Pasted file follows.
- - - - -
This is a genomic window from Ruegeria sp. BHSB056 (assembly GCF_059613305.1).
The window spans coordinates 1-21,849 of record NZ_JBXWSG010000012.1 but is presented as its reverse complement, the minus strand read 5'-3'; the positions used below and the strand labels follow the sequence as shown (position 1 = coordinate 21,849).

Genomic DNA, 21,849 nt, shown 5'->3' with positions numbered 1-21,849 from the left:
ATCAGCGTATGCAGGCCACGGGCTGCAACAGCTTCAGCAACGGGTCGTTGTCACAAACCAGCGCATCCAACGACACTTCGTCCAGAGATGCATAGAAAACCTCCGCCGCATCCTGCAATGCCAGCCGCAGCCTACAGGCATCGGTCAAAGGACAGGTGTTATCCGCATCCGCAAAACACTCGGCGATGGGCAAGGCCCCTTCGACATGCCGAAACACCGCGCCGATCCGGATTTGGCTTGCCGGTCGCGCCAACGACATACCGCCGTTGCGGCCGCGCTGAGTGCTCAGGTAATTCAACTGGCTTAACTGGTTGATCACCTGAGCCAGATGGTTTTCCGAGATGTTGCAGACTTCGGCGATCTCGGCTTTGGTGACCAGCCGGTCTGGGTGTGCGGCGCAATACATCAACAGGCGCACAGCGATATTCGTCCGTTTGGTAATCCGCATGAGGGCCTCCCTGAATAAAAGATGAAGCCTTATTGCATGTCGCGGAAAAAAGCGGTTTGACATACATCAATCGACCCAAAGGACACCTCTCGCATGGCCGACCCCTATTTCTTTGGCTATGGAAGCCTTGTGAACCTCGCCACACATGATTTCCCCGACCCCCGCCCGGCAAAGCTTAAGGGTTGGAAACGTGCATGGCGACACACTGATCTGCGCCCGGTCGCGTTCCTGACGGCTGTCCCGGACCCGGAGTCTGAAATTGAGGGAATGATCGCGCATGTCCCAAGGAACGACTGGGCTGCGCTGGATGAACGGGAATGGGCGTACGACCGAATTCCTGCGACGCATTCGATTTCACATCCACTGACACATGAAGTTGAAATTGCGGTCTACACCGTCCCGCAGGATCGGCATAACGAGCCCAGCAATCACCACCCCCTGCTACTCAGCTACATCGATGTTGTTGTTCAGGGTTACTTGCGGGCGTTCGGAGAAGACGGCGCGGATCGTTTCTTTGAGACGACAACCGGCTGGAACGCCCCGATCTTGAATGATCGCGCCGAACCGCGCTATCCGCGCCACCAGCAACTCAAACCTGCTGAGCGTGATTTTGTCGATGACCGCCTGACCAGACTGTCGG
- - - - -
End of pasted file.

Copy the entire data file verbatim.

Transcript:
This is a genomic window from Ruegeria sp. BHSB056 (assembly GCF_059613305.1).
The window spans coordinates 1-21,849 of record NZ_JBXWSG010000012.1 but is presented as its reverse complement, the minus strand read 5'-3'; the positions used below and the strand labels follow the sequence as shown (position 1 = coordinate 21,849).

Genomic DNA, 21,849 nt, shown 5'->3' with positions numbered 1-21,849 from the left:
ATCAGCGTATGCAGGCCACGGGCTGCAACAGCTTCAGCAACGGGTCGTTGTCACAAACCAGCGCATCCAACGACACTTCGTCCAGAGATGCATAGAAAACCTCCGCCGCATCCTGCAATGCCAGCCGCAGCCTACAGGCATCGGTCAAAGGACAGGTGTTATCCGCATCCGCAAAACACTCGGCGATGGGCAAGGCCCCTTCGACATGCCGAAACACCGCGCCGATCCGGATTTGGCTTGCCGGTCGCGCCAACGACATACCGCCGTTGCGGCCGCGCTGAGTGCTCAGGTAATTCAACTGGCTTAACTGGTTGATCACCTGAGCCAGATGGTTTTCCGAGATGTTGCAGACTTCGGCGATCTCGGCTTTGGTGACCAGCCGGTCTGGGTGTGCGGCGCAATACATCAACAGGCGCACAGCGATATTCGTCCGTTTGGTAATCCGCATGAGGGCCTCCCTGAATAAAAGATGAAGCCTTATTGCATGTCGCGGAAAAAAGCGGTTTGACATACATCAATCGACCCAAAGGACACCTCTCGCATGGCCGACCCCTATTTCTTTGGCTATGGAAGCCTTGTGAACCTCGCCACACATGATTTCCCCGACCCCCGCCCGGCAAAGCTTAAGGGTTGGAAACGTGCATGGCGACACACTGATCTGCGCCCGGTCGCGTTCCTGACGGCTGTCCCGGACCCGGAGTCTGAAATTGAGGGAATGATCGCGCATGTCCCAAGGAACGACTGGGCTGCGCTGGATGAACGGGAATGGGCGTACGACCGAATTCCTGCGACGCATTCGATTTCACATCCACTGACACATGAAGTTGAAATTGCGGTCTACACCGTCCCGCAGGATCGGCATAACGAGCCCAGCAATCACCACCCCCTGCTACTCAGCTACATCGATGTTGTTGTTCAGGGTTACTTGCGGGCGTTCGGAGAAGACGGCGCGGATCGTTTCTTTGAGACGACAACCGGCTGGAACGCCCCGATCTTGAATGATCGCGCCGAACCGCGCTATCCGCGCCACCAGCAACTCAAACCTGCTGAGCGTGATTTTGTCGATGACCGCCTGACCAGACTGTCGG